Product stewardship bills still alive

By CMTA Staff

Capitol Update, April 30, 2010 Share this on FacebookTweet thisEmail this to a friend

All four of the product stewardship bills have moved through their same-house policy committees on party lines:

  • AB 2139 (Wesley Chesbro D-Eureka) Sharps, Household Pesticides and Small Propane Tanks,
  • AB 2176 (Robert Blumenfield, D-Van Nuys) Lighting,
  • AB 2398 (Assembly Speaker John Perez, D-Los Angeles) Carpet, and
  • SB 1100 (Ellen Corbett, D-San Leandro) Batteries.

While supporters of extended producer responsibility (EPR) maintain that they want the manufacturers of products to share in the cost and responsibility of handling these products and packaging at the end of their useful life, these bills are crafted in such a way that the cost and responsibility become exclusively the manufacturer’s.

The current cost to industry for the Canadian Province of Ontario’s EPR plan to handle packaging and printed paper is $80 million. It is expected to rise to $350 million as industry takes on full responsibility for recovery and recycling.  Ontario has approximately one third the population of California so this cost would extrapolate to over a billion dollars for this state.  These costs would initially be borne by the manufacturers but passed on to the consumer as a hidden cost.  Paper and packaging is only one product group out of 70 being seriously considered for inclusion by CalRecycle (the Department of Resources, Recycling and Recovery) in a State-directed EPR program.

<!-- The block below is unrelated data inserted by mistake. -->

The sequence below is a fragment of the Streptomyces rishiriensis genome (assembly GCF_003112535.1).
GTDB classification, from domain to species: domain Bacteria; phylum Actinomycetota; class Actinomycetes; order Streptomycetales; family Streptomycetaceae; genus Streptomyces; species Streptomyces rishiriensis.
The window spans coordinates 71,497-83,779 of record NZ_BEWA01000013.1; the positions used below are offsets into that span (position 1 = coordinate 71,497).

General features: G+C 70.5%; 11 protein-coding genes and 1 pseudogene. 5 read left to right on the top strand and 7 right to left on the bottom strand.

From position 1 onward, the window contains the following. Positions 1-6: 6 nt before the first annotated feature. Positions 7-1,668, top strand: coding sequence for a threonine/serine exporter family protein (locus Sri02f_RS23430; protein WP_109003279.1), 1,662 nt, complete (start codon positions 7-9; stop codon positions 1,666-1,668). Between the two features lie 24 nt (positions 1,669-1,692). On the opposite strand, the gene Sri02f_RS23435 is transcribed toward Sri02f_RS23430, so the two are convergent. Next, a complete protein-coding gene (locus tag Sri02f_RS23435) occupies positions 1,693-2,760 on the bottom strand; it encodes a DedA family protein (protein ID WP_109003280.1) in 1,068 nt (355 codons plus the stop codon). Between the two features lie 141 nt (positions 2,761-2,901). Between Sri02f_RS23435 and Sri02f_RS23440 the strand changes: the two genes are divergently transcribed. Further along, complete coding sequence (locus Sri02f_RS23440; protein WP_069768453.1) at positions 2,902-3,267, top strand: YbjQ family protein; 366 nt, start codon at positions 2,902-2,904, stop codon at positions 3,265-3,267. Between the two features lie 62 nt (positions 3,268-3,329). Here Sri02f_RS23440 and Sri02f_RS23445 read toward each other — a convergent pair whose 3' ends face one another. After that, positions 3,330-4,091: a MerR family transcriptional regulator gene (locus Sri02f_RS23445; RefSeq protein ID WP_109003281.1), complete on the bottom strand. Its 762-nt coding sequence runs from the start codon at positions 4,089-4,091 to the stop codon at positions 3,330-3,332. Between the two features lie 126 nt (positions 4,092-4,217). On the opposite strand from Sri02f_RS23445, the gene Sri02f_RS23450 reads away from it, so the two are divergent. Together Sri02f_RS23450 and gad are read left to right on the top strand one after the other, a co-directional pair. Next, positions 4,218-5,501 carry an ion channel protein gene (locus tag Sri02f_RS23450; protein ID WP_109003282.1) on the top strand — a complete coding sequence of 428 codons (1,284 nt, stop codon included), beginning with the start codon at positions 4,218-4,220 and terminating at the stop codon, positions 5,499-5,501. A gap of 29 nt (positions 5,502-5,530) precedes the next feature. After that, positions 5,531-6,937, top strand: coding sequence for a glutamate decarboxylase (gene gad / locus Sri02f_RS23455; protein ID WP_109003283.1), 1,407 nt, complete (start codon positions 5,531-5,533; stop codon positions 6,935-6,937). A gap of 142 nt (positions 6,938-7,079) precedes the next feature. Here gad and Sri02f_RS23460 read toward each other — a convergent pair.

Local governments would like to see manufacturers take over the managing and funding of waste recovery.  They do not believe that they can tax their residents for the true cost. Almost all of these entities support an expansion of materials to be banned from landfills. The amount of materials has skyrocketed as we have become a more convenience- and disposable-oriented society. So too has the costs of handling – by as much as 16 fold.

The costs of an EPR program vary tremendously dependent upon the product itself, it’s recyclability, density, location of sale, etc.  The bills mentioned above require that the items be recovered from every city and county in the state.  The cost of recovery from rural areas would be significantly higher.

Anti-trust issues exist which have not been addressed in these bills nor in a 2009 paint industry supported bill, AB 1343 (Jared Huffman, D-San Rafael).  An anti-trust exemption is needed because companies would have to band together to decide how much to tax each other and how much the added cost to the customer would be.

CMTA’s Environmental Quality Committee ranked – and opposed – these four bills in the top 25 of the session. While CMTA and its members believe that companies should be good product stewards, we do not advocate a mandated government-run program.  The added cost to products would simply exacerbate the difficulty of California’s residents to cope with the present downturn in the economy and at the same time cost California additional manufacturing jobs.

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